Although Knowles field was adult learning (andragogy), I have no doubt that this principle is just as applicable to the learning of our children (pedagogy). Being able to see the direct and immediate benefits of learning makes learning easier.

Some of the best graduates I ever employed were engineering students from Central Queensland University. Integrated into their courses were a number of six month placements in industry where they could apply what they had learnt in their courses. When they graduated they were immediately useful in their workplaces.

But I can’t leave this topic without some further comments on schooling. Over the last couple of decades we have committed more and more funding to schools with dwindling results. Much of the funding has been directed at reducing class sizes but research has shown this has but little impact on educational outcomes. But of course it is a favoured strategy for education unions because it increases their membership.

International research indicates that the quality and status of teachers is far more important in getting good outcomes from schools. Unsurprisingly the best teachers have good behavioural management strategies. Our schools suffer greatly from poor parenting practices. This results in children coming into schools often with an undue sense of entitlement and little respect for adults, let alone teachers. Teachers are disempowered, often assaulted by pupils and their parents. Whereas it is important for our teachers to be well-credentialed and respected in the community, in many cases they are not. One factor contributing to this lack of respect is that many teaching degrees allow entrance to student teachers with quite poor secondary schooling outcomes. Another factor impeding our teachers from learning how to teach is the tendency to cram their courses with political correctness embracing identity politics, and emphasising the victimhood of minorities. Teachers have greatly reduced tools to enforce discipline in the modern classroom. Consequently they must rely more on their skills to engage students and manage poor behaviour.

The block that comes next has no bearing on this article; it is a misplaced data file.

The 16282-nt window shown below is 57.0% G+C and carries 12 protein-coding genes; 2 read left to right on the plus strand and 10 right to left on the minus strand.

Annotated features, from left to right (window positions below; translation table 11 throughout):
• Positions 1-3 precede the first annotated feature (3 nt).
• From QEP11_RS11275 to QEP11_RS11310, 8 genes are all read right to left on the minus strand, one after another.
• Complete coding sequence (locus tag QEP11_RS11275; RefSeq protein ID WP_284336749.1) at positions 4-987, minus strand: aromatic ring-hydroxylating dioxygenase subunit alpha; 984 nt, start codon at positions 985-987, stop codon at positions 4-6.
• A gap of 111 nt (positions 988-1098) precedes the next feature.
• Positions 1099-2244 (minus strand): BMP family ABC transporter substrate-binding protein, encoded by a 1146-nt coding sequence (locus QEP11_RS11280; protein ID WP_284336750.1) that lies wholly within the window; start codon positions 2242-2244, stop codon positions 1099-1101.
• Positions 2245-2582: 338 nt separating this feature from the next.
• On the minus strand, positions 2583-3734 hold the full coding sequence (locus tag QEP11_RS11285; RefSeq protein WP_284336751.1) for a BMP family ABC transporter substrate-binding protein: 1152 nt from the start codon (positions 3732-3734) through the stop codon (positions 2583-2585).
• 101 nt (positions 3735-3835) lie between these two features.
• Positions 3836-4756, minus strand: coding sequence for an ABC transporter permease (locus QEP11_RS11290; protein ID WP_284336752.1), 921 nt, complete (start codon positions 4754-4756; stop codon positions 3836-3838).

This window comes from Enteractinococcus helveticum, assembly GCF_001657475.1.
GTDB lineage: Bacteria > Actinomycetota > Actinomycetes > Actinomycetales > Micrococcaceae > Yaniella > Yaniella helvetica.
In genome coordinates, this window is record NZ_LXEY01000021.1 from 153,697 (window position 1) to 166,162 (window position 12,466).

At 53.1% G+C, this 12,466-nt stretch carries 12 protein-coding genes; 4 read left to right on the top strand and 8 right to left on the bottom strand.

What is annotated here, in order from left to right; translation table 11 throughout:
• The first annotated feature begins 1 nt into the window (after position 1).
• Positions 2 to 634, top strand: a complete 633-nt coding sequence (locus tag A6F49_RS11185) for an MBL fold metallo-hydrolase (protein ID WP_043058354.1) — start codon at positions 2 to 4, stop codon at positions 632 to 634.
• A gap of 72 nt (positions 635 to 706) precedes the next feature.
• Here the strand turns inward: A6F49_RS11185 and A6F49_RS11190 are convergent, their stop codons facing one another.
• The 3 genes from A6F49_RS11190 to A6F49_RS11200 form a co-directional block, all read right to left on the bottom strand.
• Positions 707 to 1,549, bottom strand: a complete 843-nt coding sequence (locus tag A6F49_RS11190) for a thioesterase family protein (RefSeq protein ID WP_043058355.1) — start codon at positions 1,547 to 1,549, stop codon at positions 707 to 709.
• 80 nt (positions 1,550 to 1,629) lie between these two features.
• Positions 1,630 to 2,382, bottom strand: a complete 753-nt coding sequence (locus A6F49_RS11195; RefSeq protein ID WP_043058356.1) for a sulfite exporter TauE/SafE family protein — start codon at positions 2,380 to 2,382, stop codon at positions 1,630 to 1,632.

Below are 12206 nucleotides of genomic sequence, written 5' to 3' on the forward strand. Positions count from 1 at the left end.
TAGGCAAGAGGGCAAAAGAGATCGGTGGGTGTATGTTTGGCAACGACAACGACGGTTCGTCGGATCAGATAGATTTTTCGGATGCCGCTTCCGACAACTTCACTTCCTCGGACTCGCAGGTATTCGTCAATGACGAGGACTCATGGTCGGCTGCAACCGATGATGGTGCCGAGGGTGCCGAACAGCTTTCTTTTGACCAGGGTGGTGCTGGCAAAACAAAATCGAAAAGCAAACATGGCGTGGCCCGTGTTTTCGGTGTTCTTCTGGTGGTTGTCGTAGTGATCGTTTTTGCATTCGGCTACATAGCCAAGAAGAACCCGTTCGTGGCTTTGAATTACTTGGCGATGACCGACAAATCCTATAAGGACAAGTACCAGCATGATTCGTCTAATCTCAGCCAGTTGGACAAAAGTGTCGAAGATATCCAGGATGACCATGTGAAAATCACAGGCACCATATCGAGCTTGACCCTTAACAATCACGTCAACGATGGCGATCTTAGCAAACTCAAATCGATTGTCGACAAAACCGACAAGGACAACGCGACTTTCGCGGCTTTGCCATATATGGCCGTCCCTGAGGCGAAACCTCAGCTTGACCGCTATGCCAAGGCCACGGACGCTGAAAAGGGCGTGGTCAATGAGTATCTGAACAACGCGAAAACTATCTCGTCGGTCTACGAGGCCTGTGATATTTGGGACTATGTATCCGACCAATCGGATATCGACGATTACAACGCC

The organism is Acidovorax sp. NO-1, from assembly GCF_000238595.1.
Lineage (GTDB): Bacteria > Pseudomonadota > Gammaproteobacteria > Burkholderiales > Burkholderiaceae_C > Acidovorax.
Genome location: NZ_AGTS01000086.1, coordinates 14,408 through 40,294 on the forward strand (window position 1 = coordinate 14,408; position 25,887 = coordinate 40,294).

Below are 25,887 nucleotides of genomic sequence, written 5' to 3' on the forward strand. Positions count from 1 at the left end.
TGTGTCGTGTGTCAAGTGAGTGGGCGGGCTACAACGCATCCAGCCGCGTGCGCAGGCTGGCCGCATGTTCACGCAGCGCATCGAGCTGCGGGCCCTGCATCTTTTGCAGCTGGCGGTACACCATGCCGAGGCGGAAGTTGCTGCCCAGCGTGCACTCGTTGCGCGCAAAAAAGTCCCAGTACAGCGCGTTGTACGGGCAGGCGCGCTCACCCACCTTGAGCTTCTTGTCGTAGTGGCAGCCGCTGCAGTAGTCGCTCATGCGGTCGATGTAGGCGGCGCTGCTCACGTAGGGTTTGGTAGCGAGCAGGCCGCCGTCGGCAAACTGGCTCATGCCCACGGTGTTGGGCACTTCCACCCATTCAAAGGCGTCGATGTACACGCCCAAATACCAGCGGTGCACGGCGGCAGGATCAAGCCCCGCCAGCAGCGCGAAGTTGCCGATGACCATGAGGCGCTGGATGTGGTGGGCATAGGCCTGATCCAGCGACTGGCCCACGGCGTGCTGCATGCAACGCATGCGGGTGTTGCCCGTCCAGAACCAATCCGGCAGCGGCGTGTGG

And with the development of the internet, we see another phenomenon arising. In days gone by teachers had to be subject-matter experts. We looked up to our teachers because they were a “font of knowledge”. But in today’s world, the teacher can’t compete with the internet as a source of knowledge. Particularly in the “soft sciences”, a student can never be certain that what the teacher is putting forward is timeless wisdom or outdated bias. This has two major impacts on teaching. Firstly, the respect and authority a teacher once gained for being a subject-matter expert has vastly declined. Secondly, it means a successful teacher must rely more and more on his/her ability to impart knowledge. Subject matter expertise, while still useful, is not nearly as important as the skills to engage students and impart knowledge. It is important to understand that no significant learning can occur without a significant relationship.